(1) When application for a writ of garnishment is made by a judgment
creditor and the requirements of RCW 6.27.060 have been complied with, the
clerk shall docket the case in the names of the judgment creditor as
plaintiff, the judgment debtor as defendant, and the garnishee as garnishee
defendant, and shall immediately issue and deliver a writ of garnishment to
the judgment creditor in the form prescribed in RCW 6.27.100, directed to
the garnishee, commanding the garnishee to answer said writ on forms served
with the writ and complying with RCW 6.27.190 within twenty days after the
service of the writ upon the garnishee. The clerk shall likewise docket the
case when a writ of garnishment issued by the attorney of record of a
judgment creditor is filed. Whether a writ is issued by the clerk or an
attorney, the clerk shall bear no responsibility for errors contained in
(2) The writ of garnishment shall be dated and attested as in the form
prescribed in RCW 6.27.100. The name and office address of the plaintiff's
attorney shall be indorsed thereon or, in case the plaintiff has no
attorney, the name and address of the plaintiff shall be indorsed thereon.
The address of the clerk's office shall appear at the bottom of the writ.
RCW 6.27.130 (1) When a writ is issued under a judgment, on or before the
(1) When a writ is issued under a judgment, on or before the date of
service of the writ on the garnishee, the judgment creditor shall mail or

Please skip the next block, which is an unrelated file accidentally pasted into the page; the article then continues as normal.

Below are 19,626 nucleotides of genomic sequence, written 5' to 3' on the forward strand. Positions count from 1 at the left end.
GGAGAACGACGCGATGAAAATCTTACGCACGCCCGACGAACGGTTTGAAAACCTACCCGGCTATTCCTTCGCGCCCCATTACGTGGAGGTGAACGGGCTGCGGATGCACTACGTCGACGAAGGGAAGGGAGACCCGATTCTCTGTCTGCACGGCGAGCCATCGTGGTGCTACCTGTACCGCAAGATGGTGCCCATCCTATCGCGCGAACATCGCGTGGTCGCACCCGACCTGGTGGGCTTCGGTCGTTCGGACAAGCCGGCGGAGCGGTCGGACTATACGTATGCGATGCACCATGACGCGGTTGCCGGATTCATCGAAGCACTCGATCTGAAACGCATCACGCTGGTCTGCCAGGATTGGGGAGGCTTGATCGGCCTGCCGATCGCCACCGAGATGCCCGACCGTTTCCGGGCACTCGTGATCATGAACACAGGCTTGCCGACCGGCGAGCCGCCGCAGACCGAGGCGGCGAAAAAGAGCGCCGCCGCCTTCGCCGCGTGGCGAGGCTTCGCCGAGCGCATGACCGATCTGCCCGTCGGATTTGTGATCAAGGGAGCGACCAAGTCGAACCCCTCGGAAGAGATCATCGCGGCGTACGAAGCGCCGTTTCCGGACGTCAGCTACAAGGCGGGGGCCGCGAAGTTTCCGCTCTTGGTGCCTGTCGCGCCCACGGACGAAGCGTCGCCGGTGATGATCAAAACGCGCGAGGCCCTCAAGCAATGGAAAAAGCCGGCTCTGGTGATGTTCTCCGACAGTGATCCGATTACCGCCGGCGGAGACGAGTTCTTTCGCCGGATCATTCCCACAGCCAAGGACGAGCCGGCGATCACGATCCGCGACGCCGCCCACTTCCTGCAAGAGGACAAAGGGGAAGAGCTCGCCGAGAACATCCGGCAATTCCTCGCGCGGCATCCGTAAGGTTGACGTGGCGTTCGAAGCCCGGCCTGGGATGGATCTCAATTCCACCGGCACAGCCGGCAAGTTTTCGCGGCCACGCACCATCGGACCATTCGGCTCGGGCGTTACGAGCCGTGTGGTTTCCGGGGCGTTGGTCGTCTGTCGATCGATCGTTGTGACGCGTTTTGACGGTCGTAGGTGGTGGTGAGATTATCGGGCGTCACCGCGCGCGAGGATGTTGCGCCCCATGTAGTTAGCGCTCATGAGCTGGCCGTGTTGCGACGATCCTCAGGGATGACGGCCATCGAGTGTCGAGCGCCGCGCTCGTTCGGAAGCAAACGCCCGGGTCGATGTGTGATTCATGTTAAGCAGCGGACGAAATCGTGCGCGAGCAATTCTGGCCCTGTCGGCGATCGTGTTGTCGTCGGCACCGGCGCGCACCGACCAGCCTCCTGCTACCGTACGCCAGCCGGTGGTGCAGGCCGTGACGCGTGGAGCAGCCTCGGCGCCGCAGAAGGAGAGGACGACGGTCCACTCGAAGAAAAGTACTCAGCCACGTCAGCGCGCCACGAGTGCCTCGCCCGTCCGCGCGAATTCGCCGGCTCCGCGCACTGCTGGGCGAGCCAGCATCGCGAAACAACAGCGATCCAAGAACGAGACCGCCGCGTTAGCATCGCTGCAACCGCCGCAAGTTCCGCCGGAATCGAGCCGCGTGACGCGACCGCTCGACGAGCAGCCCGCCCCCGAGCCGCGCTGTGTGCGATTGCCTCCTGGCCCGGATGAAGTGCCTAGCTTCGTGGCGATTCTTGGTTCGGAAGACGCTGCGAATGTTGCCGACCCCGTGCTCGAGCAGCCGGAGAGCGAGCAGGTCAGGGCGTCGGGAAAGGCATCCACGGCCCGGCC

cause to be mailed to the judgment debtor, by certified mail, addressed to
the last known post office address of the judgment debtor, (a) a copy of
the writ and a copy of the judgment creditor's affidavit submitted in
application for the writ, and (b) if the judgment debtor is an individual,
the notice and claim form prescribed in RCW 6.27.140. In the alternative,
on or before the day of the service of the writ on the garnishee or within
two days thereafter, the stated documents shall be served on the judgment
debtor in the same manner as is required for personal service of summons
upon a party to an action.
(2) The requirements of this section shall not be jurisdictional, but (a)
no disbursement order or judgment against the garnishee defendant shall be
entered unless there is on file the return or affidavit of service or
mailing required by subsection (3) of this section, and (b) if the copies
of the writ and judgment or affidavit, and the notice and claim form if the
defendant is an individual, are not mailed or served as herein provided, or
if any irregularity appears with respect to the mailing or service, the
court, in its discretion, on motion of the judgment debtor promptly made
and supported by affidavit showing that the judgment debtor has suffered
substantial injury from the plaintiff's failure to mail or otherwise to
serve such copies, may set aside the garnishment and award to the judgment
debtor an amount equal to the damages suffered because of such failure.
(3) If the service on the judgment debtor is made by a sheriff, the
sheriff shall file with the clerk of the court that issued the writ a
signed return showing the time, place, and manner of service and that the
copy of the writ was accompanied by a copy of a judgment or affidavit, and
by a notice and claim form if required by this section, and shall note
thereon fees for making such service. If service is made by any person
other than a sheriff, such person shall file an affidavit including the
same information and showing qualifications to make such service. If
service on the judgment debtor is made by mail, the person making the
mailing shall file an affidavit including the same information as required
for return on service and, in addition, showing the address of the mailing
and attaching the return receipt or the mailing should it be returned to
the sender as undeliverable.